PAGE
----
Pre-Raphaelites in The City: ‘Proserpina’, by Dante Gabriel Rossetti (Analysis Part I)

Dinah Roe

‘Proserpina’, by Dante Gabriel Rossetti (Analysis Part I) Poetry Workshop: The Poem

When I posted a close analysis of Christina Rossetti’s ‘Winter: My Secret’, I imagined that the next poem I selected would be on the happy subject of springtime. However, it is currently 3 degrees in Oxford and it is snowing. The radio keeps insisting that spring has officially sprung, yet it is so cold in my house that I have to wear fingerless gloves to type.

Twiddling my fingers and humming, ‘Reviewing the Situation’ while imitating Ron Moody as Fagin in Oliver! has provided some small measure of comfort in these dark days, but enough is enough. Who do I speak to about bringing back spring?

In keeping with this lament, let’s look at a poem which grapples with the absence of spring: Dante Gabriel Rossetti’s ‘Proserpina’ (1881). Inspired by the Roman myth of springtime and by, well, himself, Rossetti wrote this poem to accompany his painting ‘Proserpine’.

(For a Picture)

Afar away the light that brings cold cheer
    Unto this wall,— one instant and no more
    Admitted at my distant palace-door.
Afar the flowers of Enna from this drear
Dire fruit, which, tasted once, must thrall me here.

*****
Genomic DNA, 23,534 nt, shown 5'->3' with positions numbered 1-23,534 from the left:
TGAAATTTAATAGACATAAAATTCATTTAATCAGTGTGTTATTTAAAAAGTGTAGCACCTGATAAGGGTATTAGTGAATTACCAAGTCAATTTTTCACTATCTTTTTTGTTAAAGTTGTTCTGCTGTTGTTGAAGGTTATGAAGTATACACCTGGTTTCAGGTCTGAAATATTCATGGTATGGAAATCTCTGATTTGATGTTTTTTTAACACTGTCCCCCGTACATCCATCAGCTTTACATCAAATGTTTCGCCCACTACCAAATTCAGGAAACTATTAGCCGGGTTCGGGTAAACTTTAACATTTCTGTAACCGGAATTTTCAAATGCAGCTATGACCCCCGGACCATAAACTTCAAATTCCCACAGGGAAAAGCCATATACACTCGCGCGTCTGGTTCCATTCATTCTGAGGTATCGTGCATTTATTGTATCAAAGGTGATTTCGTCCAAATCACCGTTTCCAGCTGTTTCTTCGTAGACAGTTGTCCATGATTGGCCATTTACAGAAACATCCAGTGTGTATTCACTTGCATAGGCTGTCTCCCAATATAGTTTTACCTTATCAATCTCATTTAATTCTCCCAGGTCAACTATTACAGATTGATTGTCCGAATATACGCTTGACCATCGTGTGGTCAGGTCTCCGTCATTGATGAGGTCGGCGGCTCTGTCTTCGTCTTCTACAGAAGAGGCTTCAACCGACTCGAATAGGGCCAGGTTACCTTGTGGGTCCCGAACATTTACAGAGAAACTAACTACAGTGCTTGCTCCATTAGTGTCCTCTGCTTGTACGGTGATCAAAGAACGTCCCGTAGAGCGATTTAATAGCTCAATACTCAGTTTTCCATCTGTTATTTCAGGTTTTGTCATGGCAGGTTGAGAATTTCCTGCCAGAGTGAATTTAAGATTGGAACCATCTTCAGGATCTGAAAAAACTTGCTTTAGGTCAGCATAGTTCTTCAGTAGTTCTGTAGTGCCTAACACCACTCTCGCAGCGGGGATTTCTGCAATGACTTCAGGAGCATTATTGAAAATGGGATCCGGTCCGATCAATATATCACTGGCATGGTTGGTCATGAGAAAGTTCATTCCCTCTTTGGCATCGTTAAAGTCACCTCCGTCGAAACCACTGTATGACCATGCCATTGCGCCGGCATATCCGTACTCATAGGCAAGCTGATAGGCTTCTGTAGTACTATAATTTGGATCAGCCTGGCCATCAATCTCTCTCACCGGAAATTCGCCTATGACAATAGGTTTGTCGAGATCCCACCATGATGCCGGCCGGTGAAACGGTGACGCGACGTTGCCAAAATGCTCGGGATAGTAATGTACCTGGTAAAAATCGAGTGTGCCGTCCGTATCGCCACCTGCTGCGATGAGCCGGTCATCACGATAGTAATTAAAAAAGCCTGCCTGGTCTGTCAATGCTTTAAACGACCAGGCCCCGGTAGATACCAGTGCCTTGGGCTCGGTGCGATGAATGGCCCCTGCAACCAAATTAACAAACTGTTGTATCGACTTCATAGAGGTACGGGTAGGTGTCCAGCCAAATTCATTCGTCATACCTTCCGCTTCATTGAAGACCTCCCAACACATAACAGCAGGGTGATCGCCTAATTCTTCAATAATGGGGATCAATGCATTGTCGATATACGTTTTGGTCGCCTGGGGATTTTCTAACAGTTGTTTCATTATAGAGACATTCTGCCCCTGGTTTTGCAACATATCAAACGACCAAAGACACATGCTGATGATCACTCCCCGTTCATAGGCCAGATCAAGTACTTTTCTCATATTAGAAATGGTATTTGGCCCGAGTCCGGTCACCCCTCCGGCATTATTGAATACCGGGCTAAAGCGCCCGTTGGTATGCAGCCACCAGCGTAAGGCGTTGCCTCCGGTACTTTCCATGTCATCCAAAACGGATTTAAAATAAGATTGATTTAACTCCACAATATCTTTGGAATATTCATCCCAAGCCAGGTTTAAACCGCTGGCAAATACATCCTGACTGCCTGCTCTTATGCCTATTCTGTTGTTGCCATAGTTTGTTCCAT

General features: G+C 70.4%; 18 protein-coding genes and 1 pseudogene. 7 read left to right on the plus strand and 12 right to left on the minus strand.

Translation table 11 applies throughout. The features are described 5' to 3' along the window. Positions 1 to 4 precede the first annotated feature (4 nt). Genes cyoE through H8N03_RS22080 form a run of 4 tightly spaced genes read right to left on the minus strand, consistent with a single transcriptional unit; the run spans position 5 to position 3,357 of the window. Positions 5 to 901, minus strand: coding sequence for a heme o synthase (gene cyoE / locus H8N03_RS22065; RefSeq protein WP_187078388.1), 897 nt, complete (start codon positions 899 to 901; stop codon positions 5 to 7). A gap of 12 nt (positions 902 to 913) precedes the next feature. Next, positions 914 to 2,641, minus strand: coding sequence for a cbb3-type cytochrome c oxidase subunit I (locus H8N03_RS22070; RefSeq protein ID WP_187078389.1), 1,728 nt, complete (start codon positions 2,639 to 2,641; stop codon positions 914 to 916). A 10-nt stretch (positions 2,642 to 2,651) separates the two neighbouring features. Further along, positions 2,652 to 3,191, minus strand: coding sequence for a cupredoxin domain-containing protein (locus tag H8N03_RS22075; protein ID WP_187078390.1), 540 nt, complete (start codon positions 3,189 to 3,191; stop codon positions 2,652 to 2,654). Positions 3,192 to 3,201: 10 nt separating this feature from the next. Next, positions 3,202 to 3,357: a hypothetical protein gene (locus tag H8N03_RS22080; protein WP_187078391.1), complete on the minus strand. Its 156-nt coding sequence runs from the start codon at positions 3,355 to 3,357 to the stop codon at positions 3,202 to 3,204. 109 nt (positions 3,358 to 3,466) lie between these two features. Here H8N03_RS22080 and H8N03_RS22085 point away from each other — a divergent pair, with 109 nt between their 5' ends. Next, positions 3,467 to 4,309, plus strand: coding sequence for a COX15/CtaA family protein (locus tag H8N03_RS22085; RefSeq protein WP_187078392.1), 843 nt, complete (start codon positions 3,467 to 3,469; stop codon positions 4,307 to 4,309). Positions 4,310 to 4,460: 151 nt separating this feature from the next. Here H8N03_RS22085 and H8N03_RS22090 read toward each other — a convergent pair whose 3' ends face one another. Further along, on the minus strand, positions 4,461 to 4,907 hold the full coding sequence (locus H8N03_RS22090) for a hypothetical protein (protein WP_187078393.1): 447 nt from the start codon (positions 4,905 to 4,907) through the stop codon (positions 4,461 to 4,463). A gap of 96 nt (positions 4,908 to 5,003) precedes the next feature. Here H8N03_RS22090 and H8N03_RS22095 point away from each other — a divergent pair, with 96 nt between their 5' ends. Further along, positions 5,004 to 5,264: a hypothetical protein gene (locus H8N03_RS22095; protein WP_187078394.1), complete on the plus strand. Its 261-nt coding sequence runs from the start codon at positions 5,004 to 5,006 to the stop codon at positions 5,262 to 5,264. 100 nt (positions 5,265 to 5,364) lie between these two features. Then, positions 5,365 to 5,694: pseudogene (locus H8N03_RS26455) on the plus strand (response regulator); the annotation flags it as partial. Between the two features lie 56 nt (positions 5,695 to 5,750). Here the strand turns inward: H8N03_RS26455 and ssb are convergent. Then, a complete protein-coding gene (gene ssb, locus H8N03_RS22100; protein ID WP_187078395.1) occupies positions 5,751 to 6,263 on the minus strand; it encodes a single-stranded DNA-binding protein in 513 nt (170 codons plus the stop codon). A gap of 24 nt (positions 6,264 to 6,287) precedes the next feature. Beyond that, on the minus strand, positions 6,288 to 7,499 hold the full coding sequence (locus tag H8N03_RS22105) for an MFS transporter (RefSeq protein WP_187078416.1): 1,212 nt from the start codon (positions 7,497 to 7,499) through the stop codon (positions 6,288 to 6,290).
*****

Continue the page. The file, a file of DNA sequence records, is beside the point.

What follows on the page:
Afar those skies from this Tartarean grey
    That chills me: and afar, how far away,
The nights that shall be from the days that were.

Afar from mine own self I seem, and wing
    Strange ways in thought, and listen for a sign:
    And still some heart unto some soul doth pine,
(Whose sounds mine inner sense is fain to bring,
Continually together murmuring,)—
    “Woe’s me for thee, unhappy Proserpine!”

As always, let’s begin by considering the title.


It is important to familiarise ourselves with this poem’s mythological context. The Roman goddess Proserpina (also known as ‘Proserpine’) is the daughter of Ceres, goddess of agriculture. Proserpina is abducted by Pluto, lord of the underworld. Ceres negotiates her daughter’s release by forbidding anything on the earth to grow until her daughter is returned, but hers is a partial victory. Proserpina has eaten pomegranate seeds in the underworld and so must return to Pluto’s realm for part of every year as a consequence. Winter and autumn signify that Proserpina has once again descended into the underworld while spring indicates her safe return.

(For a Picture)
This subtitle lets us know that the poem has been written to accompany one of Rossetti’s paintings. The layout should attract our notice here, as this subtitle is literally placed ‘under’ the title ( the prefix ‘sub’ means ‘under’). Its subordinate status is emphasised by the use of parentheses. The parentheses are also interesting to consider as an image of enclosure and entrapment, a theme of both poem and picture.

Rossetti first publishes this poem in Ballads and Sonnets, 1881 without an accompanying image. Yet he retains the subtitle.